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NBA draftees dressed for success
by Marc Narducci / June 29, 2005

The NBA draft has not only been a way to introduce the new talent into the league, but it has become a fashion statement of sorts. The players seem to be attempting to see who can wear the best duds to their big night. And each year the competition gets keener.

Prior to the 58th annual draft at New York's Madison Square Garden Theater, video and still cameras were shooting furiously at the players. With the way everybody was decked out, the NBA draft has taken on an Academy Awards type appearance.

The guys looked more suited for GQ than Sports Illustrated. And so did their spouses or dates.

Dark pinstripe suits seemed to be the popular fashion trend, especially among early first round picks. North Carolina forward Marvin Williams, the No. 2 overall pick by Atlanta, looked much taller than his listed height of
6-9 in a black pin-stripped three-piece suit. No. 3 choice Deron Williams and No. 4 Chris Paul were also in dark pin-striped suits.

Give Marvin Williams the slight edge in style points.

The prospective draftees all sit at tables in the front, with family, friends and agents.

A busy person was Roy Williams the North Carolina coach, who had four players taken in the first round. He sat at the table with the highest of the picks, Marvin Williams, the one player among the top Tar Heel draft choices that he actually recruited. The other Tar Heels were Raymond Felton, Sean May and Rashad McCants.

All four Tar Heels were pulling for each other. Shortly before Marvin Williams was conducting his interview with the print media, Felton had just been drafted by the Bobcats.

"That's great, and I can't wait for Sean and Rashad to be drafted," Marvin Williams said.

With all the commotion around each player, it was interesting to see Channing Frye sitting by himself about 35 minutes before the draft, watching a big-screen TV of highlights from NBA TV.

He wasn't alone after earning the evening's biggest ovation following his selection at No. 8 by the hometown New York Knicks. Frye, whom many mock drafts predicted would go to the Knicks, was overwhelmed by his selection.

"There is really not a word to explain how happy I am right now," he said.

A favorite of the crowd came prior to the draft when the big-screen TV showed clips of former No. 1 draft choices. Back then, Shaquille O'Neal had plenty of hair and not as much girth and Allen Iverson was minus the cornrows and most of the tattoos. The players looked so young, maybe because they were. Shaq has been in the league 13 years and Iverson nine.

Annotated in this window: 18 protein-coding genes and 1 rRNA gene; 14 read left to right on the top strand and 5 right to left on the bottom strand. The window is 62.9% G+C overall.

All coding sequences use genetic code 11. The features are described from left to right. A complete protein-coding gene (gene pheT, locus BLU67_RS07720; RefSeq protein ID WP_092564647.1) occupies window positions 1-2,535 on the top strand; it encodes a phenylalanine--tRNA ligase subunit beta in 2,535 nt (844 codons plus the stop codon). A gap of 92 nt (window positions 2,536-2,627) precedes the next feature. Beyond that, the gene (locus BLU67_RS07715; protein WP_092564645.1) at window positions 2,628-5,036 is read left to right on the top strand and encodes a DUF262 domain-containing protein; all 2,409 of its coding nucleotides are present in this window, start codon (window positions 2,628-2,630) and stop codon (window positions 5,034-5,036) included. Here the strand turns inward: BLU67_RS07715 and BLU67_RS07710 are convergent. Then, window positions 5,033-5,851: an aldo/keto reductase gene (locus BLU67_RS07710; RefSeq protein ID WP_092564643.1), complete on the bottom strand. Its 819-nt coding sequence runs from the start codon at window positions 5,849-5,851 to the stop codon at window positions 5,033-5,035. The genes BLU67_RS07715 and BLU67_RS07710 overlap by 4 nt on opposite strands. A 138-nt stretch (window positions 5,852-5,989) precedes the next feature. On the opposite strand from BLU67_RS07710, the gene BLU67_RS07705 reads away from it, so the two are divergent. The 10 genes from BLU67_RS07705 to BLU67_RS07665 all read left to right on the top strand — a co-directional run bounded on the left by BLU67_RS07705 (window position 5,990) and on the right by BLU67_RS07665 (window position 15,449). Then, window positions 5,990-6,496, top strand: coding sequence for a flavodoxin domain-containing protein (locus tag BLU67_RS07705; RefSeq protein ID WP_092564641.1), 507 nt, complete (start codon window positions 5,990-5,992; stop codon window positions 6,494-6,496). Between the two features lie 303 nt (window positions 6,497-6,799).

The crowd exploded in cheers when highlight of this year's players were shown just minutes before the draft began. Each player seemed to draw a bigger cheer. One of the biggest ovations came after a rim-rattling dunk by
Syracuse's Hakim Warrick.

All teams in the first round had five minutes to make their picks. Why the Milwaukee Bucks needed more than five seconds with the first overall pick was a valid question. The Bucks had been on the clock for five weeks
since earning the first pick in the lottery.

Milwaukee used half its time and with 2:30 on the clock, NBA commissioner David Stern announced the choice of Andrew Bogut.

And Bogut, who openly stated before the draft how much it would mean to him to be selected at the top, couldn't conceal his glee. He hugged everybody within his reach, including his parents, who are of Croatian descent.

Then after doing the obligatory television interviews, Bogut was whisked away to meet the print media. It was like traveling with a rock star. This seven-footer was wearing a suit and a Bucks hat and had scores of fans offering to shake his hand, take his picture and basically be near the top pick.

The NBA invited 16 players to be present at the draft. Those were players who were expected to be drafted highly and it appears the NBA did a good job. All 16 were selected in the first 19 picks.

That didn't make the final of the 16 so happy. Syracuse's Warrick was disappointed to be the last player in the green room.

"I'm relieved this is over," Warrick said.

There are diehard fans who stayed for the entire evening and kept their enthusiasm up. When Toronto selected Roko-Leni Ukic with the 41st pick, the crowd began chanting "Roko, Roko, Roko" even though the Croatian point guard wasn't in attendance.

Many players who weren't invited by the NBA, came on their own, dressed in suits and ties.

One of those players was power forward-center Ian Mahinmi of France, who was surprisingly taken in the first round as the 28th pick by the San Antonio Spurs. Nobody should pan the pick, based on the Spurs track record of drafting foreign players.

Mahinmi was mobbed by fans as he walked up to greet Stern.

There might have been 27 players taken ahead of Mahinmi, but few displayed his confidence. When asked if he was the steal of the draft, he didn't hesitate.

"Yes," he said. "I really think the Spurs are the kind of team that I can play well with."

Virtually every draftee talked about how excited they were to be joining their new team, even though more than a few of them won't be straying far from the bench as a rookie.

Still, this was draft night and worries about playing time can take place in the future. This was about celebrating their new status as NBA rookies, while dressing for the occasion like veterans.

Marc Narducci covers the NBA for the Philadelphia Inquirer and is a regular contributor to HoopsHype.com

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